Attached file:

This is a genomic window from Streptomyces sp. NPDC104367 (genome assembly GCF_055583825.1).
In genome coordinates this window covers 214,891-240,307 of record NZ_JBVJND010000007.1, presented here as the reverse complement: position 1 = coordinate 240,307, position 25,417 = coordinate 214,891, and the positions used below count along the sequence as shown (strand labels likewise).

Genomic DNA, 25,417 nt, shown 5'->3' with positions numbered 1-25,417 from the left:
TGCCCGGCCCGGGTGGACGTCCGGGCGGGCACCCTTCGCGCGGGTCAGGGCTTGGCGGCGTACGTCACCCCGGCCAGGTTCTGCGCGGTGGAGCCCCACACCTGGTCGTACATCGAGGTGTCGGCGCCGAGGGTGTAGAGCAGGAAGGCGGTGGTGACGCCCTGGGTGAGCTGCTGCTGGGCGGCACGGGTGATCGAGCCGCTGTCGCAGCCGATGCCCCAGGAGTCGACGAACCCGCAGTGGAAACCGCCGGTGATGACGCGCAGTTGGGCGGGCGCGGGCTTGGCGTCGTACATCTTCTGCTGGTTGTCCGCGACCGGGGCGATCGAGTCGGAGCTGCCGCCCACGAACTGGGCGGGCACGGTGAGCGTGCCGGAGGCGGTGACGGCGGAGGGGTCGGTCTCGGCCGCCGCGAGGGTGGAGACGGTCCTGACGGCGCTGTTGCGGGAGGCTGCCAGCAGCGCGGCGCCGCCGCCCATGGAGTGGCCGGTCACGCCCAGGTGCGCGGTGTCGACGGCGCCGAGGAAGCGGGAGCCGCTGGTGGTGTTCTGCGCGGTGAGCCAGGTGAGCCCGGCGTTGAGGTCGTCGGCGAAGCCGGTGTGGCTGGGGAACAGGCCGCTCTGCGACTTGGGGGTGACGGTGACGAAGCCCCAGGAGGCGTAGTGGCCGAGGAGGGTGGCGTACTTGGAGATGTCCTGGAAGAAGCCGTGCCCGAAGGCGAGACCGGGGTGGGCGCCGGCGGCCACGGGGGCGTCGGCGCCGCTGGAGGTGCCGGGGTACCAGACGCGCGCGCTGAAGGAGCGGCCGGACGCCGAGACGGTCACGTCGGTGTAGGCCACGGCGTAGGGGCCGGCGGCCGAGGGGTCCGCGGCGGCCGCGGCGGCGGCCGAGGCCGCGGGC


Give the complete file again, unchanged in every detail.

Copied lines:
This is a genomic window from Streptomyces sp. NPDC104367 (genome assembly GCF_055583825.1).
In genome coordinates this window covers 214,891-240,307 of record NZ_JBVJND010000007.1, presented here as the reverse complement: position 1 = coordinate 240,307, position 25,417 = coordinate 214,891, and the positions used below count along the sequence as shown (strand labels likewise).

Genomic DNA, 25,417 nt, shown 5'->3' with positions numbered 1-25,417 from the left:
TGCCCGGCCCGGGTGGACGTCCGGGCGGGCACCCTTCGCGCGGGTCAGGGCTTGGCGGCGTACGTCACCCCGGCCAGGTTCTGCGCGGTGGAGCCCCACACCTGGTCGTACATCGAGGTGTCGGCGCCGAGGGTGTAGAGCAGGAAGGCGGTGGTGACGCCCTGGGTGAGCTGCTGCTGGGCGGCACGGGTGATCGAGCCGCTGTCGCAGCCGATGCCCCAGGAGTCGACGAACCCGCAGTGGAAACCGCCGGTGATGACGCGCAGTTGGGCGGGCGCGGGCTTGGCGTCGTACATCTTCTGCTGGTTGTCCGCGACCGGGGCGATCGAGTCGGAGCTGCCGCCCACGAACTGGGCGGGCACGGTGAGCGTGCCGGAGGCGGTGACGGCGGAGGGGTCGGTCTCGGCCGCCGCGAGGGTGGAGACGGTCCTGACGGCGCTGTTGCGGGAGGCTGCCAGCAGCGCGGCGCCGCCGCCCATGGAGTGGCCGGTCACGCCCAGGTGCGCGGTGTCGACGGCGCCGAGGAAGCGGGAGCCGCTGGTGGTGTTCTGCGCGGTGAGCCAGGTGAGCCCGGCGTTGAGGTCGTCGGCGAAGCCGGTGTGGCTGGGGAACAGGCCGCTCTGCGACTTGGGGGTGACGGTGACGAAGCCCCAGGAGGCGTAGTGGCCGAGGAGGGTGGCGTACTTGGAGATGTCCTGGAAGAAGCCGTGCCCGAAGGCGAGACCGGGGTGGGCGCCGGCGGCCACGGGGGCGTCGGCGCCGCTGGAGGTGCCGGGGTACCAGACGCGCGCGCTGAAGGAGCGGCCGGACGCCGAGACGGTCACGTCGGTGTAGGCCACGGCGTAGGGGCCGGCGGCCGAGGGGTCCGCGGCGGCCGCGGCGGCGGCCGAGGCCGCGGGC